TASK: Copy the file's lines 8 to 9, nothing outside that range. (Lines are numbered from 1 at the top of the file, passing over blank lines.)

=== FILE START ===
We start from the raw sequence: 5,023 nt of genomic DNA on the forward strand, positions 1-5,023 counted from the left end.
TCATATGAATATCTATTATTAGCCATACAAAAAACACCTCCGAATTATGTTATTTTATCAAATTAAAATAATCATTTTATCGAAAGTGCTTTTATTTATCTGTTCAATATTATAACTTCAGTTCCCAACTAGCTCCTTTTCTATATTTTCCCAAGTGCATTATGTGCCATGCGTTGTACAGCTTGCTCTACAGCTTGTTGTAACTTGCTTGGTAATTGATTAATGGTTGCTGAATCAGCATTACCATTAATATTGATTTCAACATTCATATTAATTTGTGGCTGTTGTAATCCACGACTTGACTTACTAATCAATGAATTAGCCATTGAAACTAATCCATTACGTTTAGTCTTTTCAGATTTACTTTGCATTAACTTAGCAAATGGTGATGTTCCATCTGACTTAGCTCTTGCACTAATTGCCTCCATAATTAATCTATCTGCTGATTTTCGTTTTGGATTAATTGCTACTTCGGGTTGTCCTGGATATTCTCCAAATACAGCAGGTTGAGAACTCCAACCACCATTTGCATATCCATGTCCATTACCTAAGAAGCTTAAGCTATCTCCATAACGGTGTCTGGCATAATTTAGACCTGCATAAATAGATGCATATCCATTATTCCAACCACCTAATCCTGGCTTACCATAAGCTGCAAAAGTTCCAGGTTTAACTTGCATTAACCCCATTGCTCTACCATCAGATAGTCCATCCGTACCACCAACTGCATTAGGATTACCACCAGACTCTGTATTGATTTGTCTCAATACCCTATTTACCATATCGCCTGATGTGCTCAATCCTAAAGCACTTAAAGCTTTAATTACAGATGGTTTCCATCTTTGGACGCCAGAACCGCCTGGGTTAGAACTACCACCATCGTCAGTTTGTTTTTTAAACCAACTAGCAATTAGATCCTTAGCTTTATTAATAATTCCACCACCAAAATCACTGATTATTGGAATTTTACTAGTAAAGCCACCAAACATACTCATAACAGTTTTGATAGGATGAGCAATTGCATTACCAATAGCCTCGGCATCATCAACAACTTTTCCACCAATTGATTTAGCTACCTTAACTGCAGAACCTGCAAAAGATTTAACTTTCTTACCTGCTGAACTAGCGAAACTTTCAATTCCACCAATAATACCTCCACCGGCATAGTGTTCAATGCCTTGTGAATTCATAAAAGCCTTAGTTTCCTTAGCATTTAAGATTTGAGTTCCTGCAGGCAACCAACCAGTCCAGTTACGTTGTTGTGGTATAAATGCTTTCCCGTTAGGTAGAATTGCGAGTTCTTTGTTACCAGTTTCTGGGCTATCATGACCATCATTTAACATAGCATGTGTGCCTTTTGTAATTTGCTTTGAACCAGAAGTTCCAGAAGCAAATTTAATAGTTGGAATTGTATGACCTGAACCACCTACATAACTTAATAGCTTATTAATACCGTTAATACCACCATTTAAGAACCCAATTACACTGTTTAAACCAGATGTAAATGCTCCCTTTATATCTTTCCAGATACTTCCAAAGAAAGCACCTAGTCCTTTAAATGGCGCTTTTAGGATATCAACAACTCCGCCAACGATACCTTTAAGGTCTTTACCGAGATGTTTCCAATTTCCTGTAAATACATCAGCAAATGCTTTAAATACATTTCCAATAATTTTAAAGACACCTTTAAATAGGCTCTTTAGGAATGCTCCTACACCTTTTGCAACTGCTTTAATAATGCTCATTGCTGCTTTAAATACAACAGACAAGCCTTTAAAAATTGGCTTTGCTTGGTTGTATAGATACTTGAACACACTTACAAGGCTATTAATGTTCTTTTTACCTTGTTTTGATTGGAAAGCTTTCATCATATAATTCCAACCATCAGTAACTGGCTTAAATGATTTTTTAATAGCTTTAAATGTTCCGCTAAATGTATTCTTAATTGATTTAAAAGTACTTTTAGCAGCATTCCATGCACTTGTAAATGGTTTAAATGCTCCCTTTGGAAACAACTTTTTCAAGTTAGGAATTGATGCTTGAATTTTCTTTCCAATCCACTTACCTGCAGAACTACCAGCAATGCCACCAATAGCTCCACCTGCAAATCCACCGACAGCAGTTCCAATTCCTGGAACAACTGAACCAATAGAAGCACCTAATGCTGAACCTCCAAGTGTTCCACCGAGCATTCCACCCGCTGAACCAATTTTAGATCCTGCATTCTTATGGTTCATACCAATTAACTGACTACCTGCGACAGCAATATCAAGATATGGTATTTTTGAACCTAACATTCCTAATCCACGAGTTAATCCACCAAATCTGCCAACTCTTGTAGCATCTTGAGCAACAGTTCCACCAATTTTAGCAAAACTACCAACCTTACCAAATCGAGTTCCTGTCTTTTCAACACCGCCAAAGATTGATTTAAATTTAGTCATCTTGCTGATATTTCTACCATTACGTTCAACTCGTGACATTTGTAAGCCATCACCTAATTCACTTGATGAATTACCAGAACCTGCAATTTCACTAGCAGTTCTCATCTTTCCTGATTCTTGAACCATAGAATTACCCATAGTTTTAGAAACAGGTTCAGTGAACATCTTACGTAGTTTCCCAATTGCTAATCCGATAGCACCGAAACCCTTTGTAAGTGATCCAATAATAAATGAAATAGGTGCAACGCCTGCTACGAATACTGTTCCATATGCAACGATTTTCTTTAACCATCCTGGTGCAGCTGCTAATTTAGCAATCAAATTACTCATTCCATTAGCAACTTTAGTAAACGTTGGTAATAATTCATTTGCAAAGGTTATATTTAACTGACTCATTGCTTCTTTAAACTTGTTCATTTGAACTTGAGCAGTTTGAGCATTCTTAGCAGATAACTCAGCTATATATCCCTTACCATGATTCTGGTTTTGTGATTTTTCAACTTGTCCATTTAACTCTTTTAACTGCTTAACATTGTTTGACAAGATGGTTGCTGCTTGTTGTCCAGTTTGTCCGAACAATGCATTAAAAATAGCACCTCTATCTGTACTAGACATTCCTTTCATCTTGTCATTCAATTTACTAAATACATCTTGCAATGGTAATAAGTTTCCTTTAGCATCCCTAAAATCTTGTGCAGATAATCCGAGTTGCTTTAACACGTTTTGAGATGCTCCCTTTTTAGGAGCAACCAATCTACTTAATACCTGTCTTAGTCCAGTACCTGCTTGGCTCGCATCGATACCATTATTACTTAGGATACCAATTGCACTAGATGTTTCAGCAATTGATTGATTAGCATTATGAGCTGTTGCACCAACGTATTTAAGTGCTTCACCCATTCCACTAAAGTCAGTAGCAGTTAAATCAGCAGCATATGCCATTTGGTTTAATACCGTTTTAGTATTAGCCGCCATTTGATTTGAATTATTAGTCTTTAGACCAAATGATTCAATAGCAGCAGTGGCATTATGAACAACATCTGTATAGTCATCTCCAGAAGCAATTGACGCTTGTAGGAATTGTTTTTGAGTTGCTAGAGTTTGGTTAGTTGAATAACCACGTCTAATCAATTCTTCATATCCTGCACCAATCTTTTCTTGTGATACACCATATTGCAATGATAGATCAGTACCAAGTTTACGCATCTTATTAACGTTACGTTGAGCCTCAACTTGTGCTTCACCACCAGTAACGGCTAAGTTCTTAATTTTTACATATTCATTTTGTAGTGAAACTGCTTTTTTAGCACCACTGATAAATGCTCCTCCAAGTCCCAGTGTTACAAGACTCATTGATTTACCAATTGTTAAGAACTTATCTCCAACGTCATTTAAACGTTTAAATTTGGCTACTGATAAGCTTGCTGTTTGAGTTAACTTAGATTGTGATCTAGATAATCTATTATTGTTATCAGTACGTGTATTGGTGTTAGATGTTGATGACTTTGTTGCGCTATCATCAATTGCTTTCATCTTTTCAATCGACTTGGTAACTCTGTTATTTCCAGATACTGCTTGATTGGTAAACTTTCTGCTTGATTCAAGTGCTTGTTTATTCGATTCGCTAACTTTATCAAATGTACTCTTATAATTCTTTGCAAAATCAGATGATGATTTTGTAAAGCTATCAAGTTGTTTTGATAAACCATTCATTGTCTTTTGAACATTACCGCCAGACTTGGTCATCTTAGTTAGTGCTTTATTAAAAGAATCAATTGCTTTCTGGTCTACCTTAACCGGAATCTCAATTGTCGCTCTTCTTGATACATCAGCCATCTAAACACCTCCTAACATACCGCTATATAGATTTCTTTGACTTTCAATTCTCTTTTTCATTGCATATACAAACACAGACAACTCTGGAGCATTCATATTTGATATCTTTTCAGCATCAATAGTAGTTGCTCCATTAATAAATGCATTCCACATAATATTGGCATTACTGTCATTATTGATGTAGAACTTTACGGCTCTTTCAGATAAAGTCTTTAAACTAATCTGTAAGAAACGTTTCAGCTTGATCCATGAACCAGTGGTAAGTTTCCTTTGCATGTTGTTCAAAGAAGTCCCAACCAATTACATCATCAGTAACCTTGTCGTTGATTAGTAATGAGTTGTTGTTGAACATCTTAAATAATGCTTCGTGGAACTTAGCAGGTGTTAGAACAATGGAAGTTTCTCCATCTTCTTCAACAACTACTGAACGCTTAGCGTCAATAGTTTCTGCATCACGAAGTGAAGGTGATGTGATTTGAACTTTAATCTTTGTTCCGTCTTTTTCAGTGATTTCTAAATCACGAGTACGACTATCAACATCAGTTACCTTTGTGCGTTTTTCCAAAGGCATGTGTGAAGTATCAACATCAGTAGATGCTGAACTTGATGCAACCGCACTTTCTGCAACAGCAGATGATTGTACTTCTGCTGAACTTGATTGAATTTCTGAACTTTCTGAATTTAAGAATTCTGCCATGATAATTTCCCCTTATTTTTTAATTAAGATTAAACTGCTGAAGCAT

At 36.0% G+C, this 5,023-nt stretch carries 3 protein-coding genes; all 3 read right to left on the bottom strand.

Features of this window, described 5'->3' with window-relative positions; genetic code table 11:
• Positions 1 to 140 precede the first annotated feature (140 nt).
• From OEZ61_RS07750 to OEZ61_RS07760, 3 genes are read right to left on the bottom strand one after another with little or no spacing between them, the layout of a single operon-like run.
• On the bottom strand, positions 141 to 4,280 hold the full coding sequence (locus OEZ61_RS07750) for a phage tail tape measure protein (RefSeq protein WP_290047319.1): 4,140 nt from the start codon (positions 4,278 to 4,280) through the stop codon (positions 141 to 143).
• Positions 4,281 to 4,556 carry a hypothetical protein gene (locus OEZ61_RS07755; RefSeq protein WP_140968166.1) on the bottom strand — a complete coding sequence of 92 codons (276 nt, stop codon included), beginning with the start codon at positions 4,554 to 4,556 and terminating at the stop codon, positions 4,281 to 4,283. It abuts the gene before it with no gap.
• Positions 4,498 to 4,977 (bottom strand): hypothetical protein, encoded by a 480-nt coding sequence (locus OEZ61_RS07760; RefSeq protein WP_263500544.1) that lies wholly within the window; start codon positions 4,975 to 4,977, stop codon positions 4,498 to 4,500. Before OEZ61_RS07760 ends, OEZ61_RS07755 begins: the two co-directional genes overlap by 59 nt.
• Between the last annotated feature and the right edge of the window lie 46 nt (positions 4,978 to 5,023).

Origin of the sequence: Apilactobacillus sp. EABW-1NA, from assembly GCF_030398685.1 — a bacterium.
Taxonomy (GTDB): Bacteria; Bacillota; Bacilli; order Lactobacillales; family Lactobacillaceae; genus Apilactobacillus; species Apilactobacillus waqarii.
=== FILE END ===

• Positions 4,281 to 4,556 carry a hypothetical protein gene (locus OEZ61_RS07755; RefSeq protein WP_140968166.1) on the bottom strand — a complete coding sequence of 92 codons (276 nt, stop codon included), beginning with the start codon at positions 4,554 to 4,556 and terminating at the stop codon, positions 4,281 to 4,283. It abuts the gene before it with no gap.
• Positions 4,498 to 4,977 (bottom strand): hypothetical protein, encoded by a 480-nt coding sequence (locus OEZ61_RS07760; RefSeq protein WP_263500544.1) that lies wholly within the window; start codon positions 4,975 to 4,977, stop codon positions 4,498 to 4,500. Before OEZ61_RS07760 ends, OEZ61_RS07755 begins: the two co-directional genes overlap by 59 nt.